Dynamic Chiropractic – May 22, 1995, Vol. 13, Issue 11

Caring in the Midst of Crisis

DCs Treat Oklahoma City Rescue Workers

By Steve Yandell, DC
Editor's Note: The Oklahoma City bombing brought an outpouring of rescue workers from across the state and the country. We've received a number of calls from chiropractors in Oklahoma who have volunteered their time to treat the rescue workers.
The following on-site report is from Steve Yandell, DC, of Edmond, Oklahoma. We will be doing follow-up stories from other DCs in Oklahoma.

OKLAHOMA CITY -- The bomb went off at 9:04 a.m. Wednesday morning. People 60 miles away heard the blast. By Thursday morning chiropractors were set up four blocks away from the bomb site to offer their services. On Friday we were also in a local church close to the site, and by late Friday we were in the command center, where we adjusted over 700 fire fighters, military police, rescue workers, FBI agents, police officers, FEMA agents, and others aiding in the disaster efforts.

By Monday the word was out that the chiropractors and massage therapist were on the second floor of the command center, which is located in the SW Bell building. Monday night alone we adjusted over 300 workers.

We now have schedules organized and are providing around the clock care. With each shift change of rescue workers, we get very busy. Sometimes the chiropractor on duty is as busy at 2:00 a.m. as the chiropractors working at 2:00 p.m. These first few days we have seen mostly rescue workers from Sacramento and Phoenix. When the national guard found out about us, we really got busy.

Each and every one of us chiropractors have heard the phrase, "Of all the services provided here in Oklahoma City, the chiropractors help us more than anything." It is amazing to have these out state workers thanking us for being here. We always thank them in return. In the basement off the SW Bell building there is a constant stream of activity. Food is in abundance in every direction. Hot, freshly cooked food too, not cold sandwiches. Socks, rainsuits, coats, flashlights, and generators are stockpiled.

A group of nurses have every conceivable type of over-the-counter medication set up in their booth. On Monday people lined up to get tetanus vaccinations. If there is any shortage of any material, the Red Cross lets the media know, and the media in turn puts the need for the items on the air. Within the hour the people of Oklahoma City have the needed items stock piled in the basement.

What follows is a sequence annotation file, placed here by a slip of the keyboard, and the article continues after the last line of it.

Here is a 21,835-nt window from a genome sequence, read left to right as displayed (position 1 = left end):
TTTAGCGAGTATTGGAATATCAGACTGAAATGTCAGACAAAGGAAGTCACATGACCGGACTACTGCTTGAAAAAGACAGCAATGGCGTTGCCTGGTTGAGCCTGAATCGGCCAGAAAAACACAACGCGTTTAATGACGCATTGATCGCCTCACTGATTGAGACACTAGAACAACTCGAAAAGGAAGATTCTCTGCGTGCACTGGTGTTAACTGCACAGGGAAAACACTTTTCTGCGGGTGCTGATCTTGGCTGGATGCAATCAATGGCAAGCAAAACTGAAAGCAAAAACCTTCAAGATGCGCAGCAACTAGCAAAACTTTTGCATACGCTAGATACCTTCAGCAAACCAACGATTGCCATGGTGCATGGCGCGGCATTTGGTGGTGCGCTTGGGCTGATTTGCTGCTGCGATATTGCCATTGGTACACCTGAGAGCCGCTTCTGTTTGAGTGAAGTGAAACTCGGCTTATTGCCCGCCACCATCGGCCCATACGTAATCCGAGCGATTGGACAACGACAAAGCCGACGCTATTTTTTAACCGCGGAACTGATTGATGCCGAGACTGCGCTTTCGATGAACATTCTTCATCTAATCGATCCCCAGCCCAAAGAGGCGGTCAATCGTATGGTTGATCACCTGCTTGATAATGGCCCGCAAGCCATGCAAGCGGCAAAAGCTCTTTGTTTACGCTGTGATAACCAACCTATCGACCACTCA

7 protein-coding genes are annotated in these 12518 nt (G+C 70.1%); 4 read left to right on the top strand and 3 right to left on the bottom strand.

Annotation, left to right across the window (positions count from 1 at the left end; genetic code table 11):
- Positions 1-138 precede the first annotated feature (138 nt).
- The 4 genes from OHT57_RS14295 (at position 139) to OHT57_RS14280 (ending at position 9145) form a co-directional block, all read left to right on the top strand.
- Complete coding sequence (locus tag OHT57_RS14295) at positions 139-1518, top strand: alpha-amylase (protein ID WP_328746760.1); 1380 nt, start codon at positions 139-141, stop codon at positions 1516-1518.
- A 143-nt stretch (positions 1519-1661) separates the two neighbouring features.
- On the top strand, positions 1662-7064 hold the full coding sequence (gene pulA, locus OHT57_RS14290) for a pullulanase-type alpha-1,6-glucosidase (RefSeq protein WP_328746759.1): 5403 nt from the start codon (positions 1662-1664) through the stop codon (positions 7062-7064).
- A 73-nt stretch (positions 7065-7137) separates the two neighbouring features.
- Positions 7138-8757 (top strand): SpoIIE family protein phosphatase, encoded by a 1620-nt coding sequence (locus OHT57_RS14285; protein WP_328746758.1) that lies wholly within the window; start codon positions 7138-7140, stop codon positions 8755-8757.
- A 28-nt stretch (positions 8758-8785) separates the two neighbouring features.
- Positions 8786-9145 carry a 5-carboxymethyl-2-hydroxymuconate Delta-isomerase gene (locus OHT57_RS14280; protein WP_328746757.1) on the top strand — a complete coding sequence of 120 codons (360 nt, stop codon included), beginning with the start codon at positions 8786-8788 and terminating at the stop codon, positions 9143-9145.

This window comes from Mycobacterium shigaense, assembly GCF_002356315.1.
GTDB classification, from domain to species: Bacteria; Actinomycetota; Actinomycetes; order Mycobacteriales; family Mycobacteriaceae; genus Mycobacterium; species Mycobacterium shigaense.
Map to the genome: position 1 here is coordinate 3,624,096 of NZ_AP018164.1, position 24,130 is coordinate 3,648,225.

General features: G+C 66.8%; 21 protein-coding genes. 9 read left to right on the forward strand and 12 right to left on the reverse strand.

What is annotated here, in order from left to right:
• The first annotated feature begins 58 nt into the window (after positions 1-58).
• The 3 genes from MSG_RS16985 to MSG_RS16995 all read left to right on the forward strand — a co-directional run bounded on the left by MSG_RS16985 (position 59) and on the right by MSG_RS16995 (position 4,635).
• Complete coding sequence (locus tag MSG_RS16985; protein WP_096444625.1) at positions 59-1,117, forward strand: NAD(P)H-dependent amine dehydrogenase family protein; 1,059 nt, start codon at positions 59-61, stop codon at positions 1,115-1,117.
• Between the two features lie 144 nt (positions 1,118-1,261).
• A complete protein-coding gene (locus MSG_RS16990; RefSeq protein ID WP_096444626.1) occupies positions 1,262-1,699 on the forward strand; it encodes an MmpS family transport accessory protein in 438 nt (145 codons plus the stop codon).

Monday evening I sat down in the basement to have dinner. To my right were three workers from Kansas. To my left were two workers from Iowa; across from me were five workers from Nebraska. A general from the army was sitting at another table, and Oklahoma Governor Frank Keating was standing at the head of the table talking to rescue workers. The outpouring of help is really unbelievable.

There is not a shortage of DCs volunteering their help. Once the word was out doctors from Oklahoma City and as far away as Kingfisher (45 miles) volunteered their help or just showed up. The out of state rescue workers who have worked several disasters repeated said, "I have always heard you Okies were friendly, good people, but now I know for sure."

The people of Oklahoma have pulled together like never before. Connie Chung was here broadcasting and really upset the people of Oklahoma. She asked the fire marshall, "Can you people in Oklahoma handle something this big and disastrous?" as if we lived in a different era. Then she crashed the media line and tried to get up closer than the rest of the media. She was immediately escorted back and even threatened to be arrested after she resisted. T-shirts were made up with "Who the hell is Connie Chung?" written on the front and something I can't put in print on the back. The shirts are selling fast and all proceeds are going to the disaster relief fund. We noticed the next day Connie was gone and Dan Rather was in her place.

A reporter from "A Current Affair" volunteered with the Red Cross just so he could get his camera up close. He was arrested and asked to leave. The next day the same reporter was back with a fire fighter uniform and a fake ID. He once again was arrested. But here in Oklahoma we have not had one reported case of looters nor even a report of a stolen car from the area.

We usually ask each worker if they have ever been to a chiropractor. At first the ones getting adjustments had almost always been to a chiropractors before, but as the hours went by more and more people became exposed to chiropractic for the first time. The split seems to be about 60 percent first-timers and 40 percent old-timers. The exposure is all good, and they were told you need to see a chiropractor on a regular basis.

The rescue workers are doing a fantastic job, but one reason they are is because of the Oklahoma DCs keeping them on the job.

Steve Yandell, DC
Edmond, Oklahoma


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